Are you looking for a competency model for your Enablement team?
Sales Enablement Specialist
Specialists are often junior-level employees who act as a generalist for their sales enablement team.
The specialist role is most often involved in the following activities:
- Administration of most sales enablement tools
- Content creation and curation
- Development and delivery of training content.
- Reporting on sales results
Sales Enablement Manager/Director/VP
Leaders guide the teams to deliver on business results. You can learn more about Sales Enablement Managers’ roles by reading our page dedicated to the position.
At a high-level, the manager (and higher leadership levels) has multiple responsibilities, including:
- Educating the business on the importance of enablement.
- Ensuring the use of best practice strategies and techniques
- Selection, or significant input into, the technology used by the business
- Providing the hiring and care of their team members
- Collaborating across the company, including with the sales team, marketing teams, human resources, customer success, and the leadership team.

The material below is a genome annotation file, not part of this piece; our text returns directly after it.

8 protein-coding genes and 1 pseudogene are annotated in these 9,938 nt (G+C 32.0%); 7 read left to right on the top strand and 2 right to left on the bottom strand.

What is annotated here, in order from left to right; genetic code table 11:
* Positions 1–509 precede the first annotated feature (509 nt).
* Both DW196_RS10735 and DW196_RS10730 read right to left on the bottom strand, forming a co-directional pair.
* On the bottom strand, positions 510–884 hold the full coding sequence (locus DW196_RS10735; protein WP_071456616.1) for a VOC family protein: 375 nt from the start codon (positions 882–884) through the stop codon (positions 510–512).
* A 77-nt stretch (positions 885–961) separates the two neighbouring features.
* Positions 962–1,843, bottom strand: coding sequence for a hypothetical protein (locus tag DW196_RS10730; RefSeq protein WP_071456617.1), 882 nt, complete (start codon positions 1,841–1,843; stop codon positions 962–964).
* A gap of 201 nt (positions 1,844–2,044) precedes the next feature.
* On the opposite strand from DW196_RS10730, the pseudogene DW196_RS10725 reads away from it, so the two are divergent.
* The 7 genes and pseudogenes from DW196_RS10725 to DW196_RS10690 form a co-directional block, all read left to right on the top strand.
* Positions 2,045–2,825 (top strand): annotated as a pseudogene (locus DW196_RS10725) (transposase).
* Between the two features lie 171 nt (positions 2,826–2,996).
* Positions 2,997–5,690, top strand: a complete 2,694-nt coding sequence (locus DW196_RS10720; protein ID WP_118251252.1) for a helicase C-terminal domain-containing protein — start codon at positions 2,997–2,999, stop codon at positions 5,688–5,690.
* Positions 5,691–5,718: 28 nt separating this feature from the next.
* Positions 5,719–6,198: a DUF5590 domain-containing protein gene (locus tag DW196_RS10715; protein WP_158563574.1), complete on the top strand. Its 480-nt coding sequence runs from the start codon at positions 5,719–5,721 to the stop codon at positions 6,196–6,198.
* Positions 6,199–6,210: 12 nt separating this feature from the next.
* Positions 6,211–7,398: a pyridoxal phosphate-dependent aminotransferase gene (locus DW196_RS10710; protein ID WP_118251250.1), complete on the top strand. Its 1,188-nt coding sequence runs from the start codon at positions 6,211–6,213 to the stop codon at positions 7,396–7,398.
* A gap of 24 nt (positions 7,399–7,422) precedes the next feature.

Sales Enablement Architect
The Sales Enablement Architect aligns technology and processes across the business.
This role is generally only seen in large companies. In smaller organizations, managers will often cover these areas of responsibility.
- Partnering with sales operations on the sales process
- Defining and validating sales enablement software choices
- Analyzing data and key metrics to ensure sales success results from enablement activities
- Mapping of the buyer journey and the customer journey
Sales Enablement Program Manager
Generally seen in larger Enablement organizations. The Program Manager partners with the Sales Enablement Leader to run individual Enablement programs as a part of the entire Enablement initiative.